Many of us whine for a minute when things don't go our way. We need a little grief time, a little time to gather ourselves back together again, renegotiate our hopes and dreams more in alignment with reality, and then we're back in the saddle again. The time it takes for us to do that varies with each individual. Many people feel a tad embarrassed when they whine this way because, well, it feels to us as if we are on the pity-pot. And, you know, maybe for a minute we are. But really, don't we all just need to go there sometimes?
That temporary state of self-pity, however, is a drop in the bucket compared to what happens when we are dealing with someone with a full-blown victim identity. A person with a victim identity is someone who has identified with whatever crises, traumas, illnesses or other difficulties have occurred in their lives, particularly those that began very early in life. They did this as a survival technique. Better to go ahead and just realize that life is a long fight with City Hall that you always lose, than to get your hopes up that you just might win every now and then. Hopes can be smashed and a person can be devastated by such dashing. So, why not just avoid the whole mess altogether by just being a perpetual victim?
The belief systems of the person with a victim identity fall along these lines:
- Life is really, really hard.
- Don't get up, you'll just get kicked back down again.
- Beware, always beware of trickery; it's around every corner.
- You can't trust anyone.
- I can't.
- You just don't understand how hard it is for me.
- Everyone is always picking on me.
- "They" are always bigger, badder and smarter than me.
These belief systems are in place to protect the victim from ever having to really engage life and hurdle its hurdles. Doing so is just plain too risky. No, the best way to cope is to just stay on the down-side of life, and never, never, never expect more.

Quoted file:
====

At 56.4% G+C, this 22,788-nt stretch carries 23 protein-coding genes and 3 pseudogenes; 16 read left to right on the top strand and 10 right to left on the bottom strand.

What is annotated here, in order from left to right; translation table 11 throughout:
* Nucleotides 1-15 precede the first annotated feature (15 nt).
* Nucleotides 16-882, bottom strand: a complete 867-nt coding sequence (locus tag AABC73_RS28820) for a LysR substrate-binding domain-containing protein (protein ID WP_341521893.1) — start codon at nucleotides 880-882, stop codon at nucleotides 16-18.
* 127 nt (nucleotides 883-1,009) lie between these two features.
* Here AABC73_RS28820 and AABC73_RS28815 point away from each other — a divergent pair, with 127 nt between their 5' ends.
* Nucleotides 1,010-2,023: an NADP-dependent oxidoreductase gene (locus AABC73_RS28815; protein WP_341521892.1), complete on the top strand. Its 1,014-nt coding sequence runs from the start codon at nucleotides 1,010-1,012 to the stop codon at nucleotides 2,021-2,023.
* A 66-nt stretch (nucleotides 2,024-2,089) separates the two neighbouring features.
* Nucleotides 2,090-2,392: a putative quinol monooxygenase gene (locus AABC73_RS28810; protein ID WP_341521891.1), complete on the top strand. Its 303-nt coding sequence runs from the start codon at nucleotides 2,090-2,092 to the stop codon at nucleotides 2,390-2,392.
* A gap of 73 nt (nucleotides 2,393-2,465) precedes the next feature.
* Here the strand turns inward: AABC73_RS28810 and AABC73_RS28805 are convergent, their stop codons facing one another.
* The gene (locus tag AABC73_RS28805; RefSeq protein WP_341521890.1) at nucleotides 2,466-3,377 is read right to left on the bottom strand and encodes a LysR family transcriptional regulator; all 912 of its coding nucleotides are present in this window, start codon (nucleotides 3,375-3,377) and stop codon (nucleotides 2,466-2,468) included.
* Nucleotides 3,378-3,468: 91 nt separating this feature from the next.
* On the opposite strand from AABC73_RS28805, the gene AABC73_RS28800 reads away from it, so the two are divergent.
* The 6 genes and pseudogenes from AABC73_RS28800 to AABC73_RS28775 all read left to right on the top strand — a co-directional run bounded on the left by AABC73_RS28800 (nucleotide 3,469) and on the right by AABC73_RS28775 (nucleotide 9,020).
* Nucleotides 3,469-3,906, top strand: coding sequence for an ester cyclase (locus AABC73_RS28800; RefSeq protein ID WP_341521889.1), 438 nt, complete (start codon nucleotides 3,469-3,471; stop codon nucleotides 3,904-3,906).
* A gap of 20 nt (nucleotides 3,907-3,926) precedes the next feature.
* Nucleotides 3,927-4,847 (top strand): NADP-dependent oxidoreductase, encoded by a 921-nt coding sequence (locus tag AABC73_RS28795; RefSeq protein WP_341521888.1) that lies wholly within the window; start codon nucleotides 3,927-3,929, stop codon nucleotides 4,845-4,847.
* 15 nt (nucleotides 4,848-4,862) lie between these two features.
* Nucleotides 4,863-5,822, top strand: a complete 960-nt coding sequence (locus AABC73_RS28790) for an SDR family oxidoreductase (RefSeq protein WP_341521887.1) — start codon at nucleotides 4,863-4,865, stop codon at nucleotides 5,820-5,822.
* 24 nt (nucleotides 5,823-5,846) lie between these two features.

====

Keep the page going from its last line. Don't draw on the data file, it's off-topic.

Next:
The victim will definitely complain and even whine to others about how hard life is. But if anyone ever offers him some options for changing that life, the victim classically comes back with a long list of "Yes, buts." If we ever have the heart and temerity to confront him with this fact, he is liable to begin to cry and tell us repeatedly that we just don't understand how hard it is for him. Life is just harder for him than others—he doesn't know why—but it is. He may attach all kinds of rationales for that statement, but the truth is that he must keep believing that life is hard, or it might just get a whole lot harder.
She will beg you to fix her life, then when you offer the fix, she'll either find a way to sabotage your fix or she'll complain that you "did it all wrong," and, "what's the matter with you?" Or, she'll refuse your fixes altogether. You'll be frustrated and try all the harder to get her to see she needs help or some solution to the problem and you'll stay hoping against hope that she'll get it.
Of course, the secondary gain for the victim is in the fact that he can get people to stay and take care of him in just this way—for who could ever really leave the poor victim without feeling terribly guilty. In this way, victims often bully others into all kinds of care-giving, running the gamut from providing financially for poor victim, to literally making all of his choices for him. The victim typically knows exactly what buttons to push in others to get them to begin or continue to take care of him. Indeed, quite often the bully identity lurches backward into his shadowed victim identity, as a means of justifying his abuse of others.
An even more difficult consequence of living out the victim identity is the fact that many victims actually do attract Bullies as their partners. This is because the bully is often looking for those of whom she can take advantage. But it is also because the victim doesn't believe she will ever get anything or anyone better. This isn't, however, because the victim feels she doesn't deserve better, it is because she must believe that life is hard or it will get a whole lot harder. This belief is the magical thinking that appears to her to have kept her alive all this time. Of course, it isn't the life force that she believes it is, but she can't see that, because to see that would mean taking responsibility for her own life and she must never, ever do that, for fear that things will get a whole lot harder.
It is usually quite difficult for the victim to come to see that he is living out of the victim identity instead of living from the authentic self, because there is shame attached to their efforts to manipulate and their history of failures. But if he can come to see it clearly and hear the messages it gives him, he can begin to recognize that this mask and costume was never real in the first place, and that there is someone within who is strong and capable and on whom he can rely.
So, how does that happen? Next post.